Although CAC scoring is traditionally performed utilizing ECG gating with standard reconstruction and acquisition parameters, recent publications suggest a good correlation among CAC scores from non-gated chest CT scans and formal CAC testing [7-9]. Several investigations have also demonstrated an increased incidence of MACE associated with CAC, qualitative and quantitative by non-gated chest CT scans [10-14]. Hughes-Austin et al. found a significant increase in the incidence of all-cause mortality for patients with CAC by 6-mm non-gated chest CT scans and demonstrated a correlation with traditional 3-mm ECG-gated CT scans, which remained even after adjusting for traditional CV risk factors . Xie et al. reported a correlation between death and MACE with quantitative and qualitative CAC by non-gated CT in a meta-analysis of five studies . Of note, although trends toward increased death and MACE were noted with CAC, several studies failed to show the significance for these outcomes in subjects with lower quantitative CAC, particularly when adjusted for traditional cardiac risk factors.
This study’s findings corroborate the role of qualitative CAC as a predictor of MACE and is strengthened by both a large patient population and subgroup analysis of events with adjustment for traditional cardiac risk factors over a long follow-up period. With the rise in non-gated chest CT scans associated with the USPSTF lung cancer screening recommendations, standardization of reporting CAC for these scans may identify patients at risk for MACE. This provides the opportunity for preventative measures by the ordering provider, such as recommendations for lifestyle modification and prescription of cardio-protective pharmacotherapy to be instituted.
This trial was limited to a strictly visual-qualitative assessment of the presence or absence of CAC. Applying quantitative and semi-quantitative analysis to these non-gated chest CT scans, such as the non-gated Agatston score and other ordinal scoring systems, may further enhance the predictive value for future MACE to levels seen in traditional gated studies. Further limitations include an absence of assessment for variation between investigators and the role such variation may have had on odds, and a failure to compare findings to ECG-gated cardiac CT scans.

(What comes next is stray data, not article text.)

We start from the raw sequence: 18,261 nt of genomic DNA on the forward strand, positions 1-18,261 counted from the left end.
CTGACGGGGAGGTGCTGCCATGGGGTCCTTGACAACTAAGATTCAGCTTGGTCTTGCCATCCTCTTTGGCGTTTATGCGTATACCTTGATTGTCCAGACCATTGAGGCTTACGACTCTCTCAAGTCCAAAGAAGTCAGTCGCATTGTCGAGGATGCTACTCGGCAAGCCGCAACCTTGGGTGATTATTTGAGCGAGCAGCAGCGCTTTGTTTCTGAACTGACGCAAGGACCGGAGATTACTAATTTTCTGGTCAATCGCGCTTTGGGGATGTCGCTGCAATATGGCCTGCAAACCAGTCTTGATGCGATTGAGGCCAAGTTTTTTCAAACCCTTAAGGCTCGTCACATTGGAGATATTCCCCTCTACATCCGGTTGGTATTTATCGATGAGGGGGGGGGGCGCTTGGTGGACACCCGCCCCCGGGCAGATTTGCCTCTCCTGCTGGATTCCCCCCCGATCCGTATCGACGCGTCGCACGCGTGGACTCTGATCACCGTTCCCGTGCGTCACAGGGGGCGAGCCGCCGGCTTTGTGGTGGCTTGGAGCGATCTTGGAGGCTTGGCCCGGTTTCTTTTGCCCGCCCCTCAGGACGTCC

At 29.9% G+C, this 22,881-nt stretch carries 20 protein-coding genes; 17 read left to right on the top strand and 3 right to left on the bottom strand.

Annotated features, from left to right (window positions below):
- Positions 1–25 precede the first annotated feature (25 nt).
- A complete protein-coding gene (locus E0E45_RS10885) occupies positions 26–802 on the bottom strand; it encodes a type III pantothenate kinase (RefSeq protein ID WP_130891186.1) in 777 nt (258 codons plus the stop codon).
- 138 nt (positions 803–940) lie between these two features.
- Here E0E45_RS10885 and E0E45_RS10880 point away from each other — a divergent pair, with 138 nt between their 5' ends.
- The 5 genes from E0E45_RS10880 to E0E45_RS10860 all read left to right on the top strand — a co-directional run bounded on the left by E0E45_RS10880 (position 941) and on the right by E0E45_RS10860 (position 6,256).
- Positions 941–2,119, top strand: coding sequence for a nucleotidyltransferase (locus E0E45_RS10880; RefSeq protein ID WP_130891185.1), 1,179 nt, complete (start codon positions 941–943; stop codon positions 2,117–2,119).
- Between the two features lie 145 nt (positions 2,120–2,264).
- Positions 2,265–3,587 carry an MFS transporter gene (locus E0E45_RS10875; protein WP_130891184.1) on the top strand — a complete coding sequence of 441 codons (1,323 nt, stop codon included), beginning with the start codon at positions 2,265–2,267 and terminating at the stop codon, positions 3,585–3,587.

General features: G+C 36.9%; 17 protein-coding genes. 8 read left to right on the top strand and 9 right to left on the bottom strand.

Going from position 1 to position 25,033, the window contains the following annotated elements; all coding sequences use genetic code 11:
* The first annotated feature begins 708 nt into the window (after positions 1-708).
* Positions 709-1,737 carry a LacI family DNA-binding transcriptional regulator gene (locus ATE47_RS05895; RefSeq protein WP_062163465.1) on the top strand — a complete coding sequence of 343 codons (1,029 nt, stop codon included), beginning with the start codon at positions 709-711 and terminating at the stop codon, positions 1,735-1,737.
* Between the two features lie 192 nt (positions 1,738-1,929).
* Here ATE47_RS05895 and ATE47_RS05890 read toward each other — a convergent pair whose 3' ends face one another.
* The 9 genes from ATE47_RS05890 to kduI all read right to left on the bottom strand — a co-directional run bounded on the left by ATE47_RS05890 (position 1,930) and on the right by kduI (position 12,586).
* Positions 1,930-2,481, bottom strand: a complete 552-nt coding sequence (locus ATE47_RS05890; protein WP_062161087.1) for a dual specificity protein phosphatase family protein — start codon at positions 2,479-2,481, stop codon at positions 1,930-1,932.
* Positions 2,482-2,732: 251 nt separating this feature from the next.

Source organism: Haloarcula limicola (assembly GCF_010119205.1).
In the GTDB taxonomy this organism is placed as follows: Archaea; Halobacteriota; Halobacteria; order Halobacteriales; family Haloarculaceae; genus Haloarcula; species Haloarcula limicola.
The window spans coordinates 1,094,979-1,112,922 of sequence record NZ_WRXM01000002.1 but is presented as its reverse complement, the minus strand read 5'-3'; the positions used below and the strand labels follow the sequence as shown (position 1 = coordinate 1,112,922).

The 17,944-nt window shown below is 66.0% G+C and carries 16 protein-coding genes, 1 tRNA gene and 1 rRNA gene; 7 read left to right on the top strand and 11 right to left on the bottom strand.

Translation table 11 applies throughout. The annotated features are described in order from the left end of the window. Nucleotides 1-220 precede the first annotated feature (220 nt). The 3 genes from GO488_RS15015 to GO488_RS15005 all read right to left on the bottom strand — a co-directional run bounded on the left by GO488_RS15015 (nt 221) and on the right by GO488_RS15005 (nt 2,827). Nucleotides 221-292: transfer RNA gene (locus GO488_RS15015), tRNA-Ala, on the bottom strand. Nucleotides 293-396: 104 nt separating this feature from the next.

Findings of CAC on non-gated CT may help identify patients who are at increased risk of MI and revascularization. Given the expected increase in chest CT utilization among former smokers for lung cancer screening, observed CAC should be reported to ordering providers in order to identify patients at increased risk of these important outcomes.
- Budoff MJ, Mohlenkamp S, McClelland R, et al.: A comparison of outcomes with coronary artery calcium scanning in unselected populations: the Multi-Ethnic Study of Atherosclerosis (MESA) and Heinz Nixdorf RECALL study (HNR). J Cardiovasc Comput Tomogr. 2013, 7:182-191. 10.1016/j.jcct.2013.05.009
- Folsom AR, Kronmal RA, Detrano RC, et al.: Coronary artery calcification compared with carotid intima-media thickness in the prediction of cardiovascular disease incidence: the Multi-Ethnic Study of Atherosclerosis (MESA). Arch Intern Med. 2008, 168:1333-1339. 10.1001/archinte.168.12.1333
- Erbel R, Mohlenkamp S, Moebus S, et al.: Coronary risk stratification, discrimination, and reclassification improvement based on quantification of subclinical coronary atherosclerosis: the Heinz Nixdorf Recall study. J Am Coll Cardiol. 2010, 56:1397-1406. 10.1016/j.jacc.2010.06.030
- Yeboah J, McClelland RL, Polonsky TS, et al.: Comparison of novel risk markers for improvement in cardiovascular risk assessment in intermediate-risk individuals. JAMA. 2012, 308:788-795. 10.1001/jama.2012.9624
- Blaha MJ, Budoff MJ, DeFilippis AP, et al.: Associations between C-reactive protein, coronary artery calcium, and cardiovascular events: implications for the JUPITER population from MESA, a population-based cohort study. Lancet. 2011, 378:684-692. 10.1016/S0140-6736(11)60784-8
- Agatston AS, Janowitz WR, Hildner FJ, Zusmer NR, Viamonte M Jr, Detrano R: Quantification of coronary artery calcium using ultrafast computed tomography. J Am Coll Cardiol. 1990, 15:827-832. 10.1016/0735-1097(90)90282-t
- Wu MT, Yang P, Huang YL, Chen JS, Chuo CC, Yeh C, Chang RS: Coronary arterial calcification on low-dose ungated MDCT for lung cancer screening: concordance study with dedicated cardiac CT. AJR Am J Roentgenol. 2008, 190:923-928. 10.2214/AJR.07.2974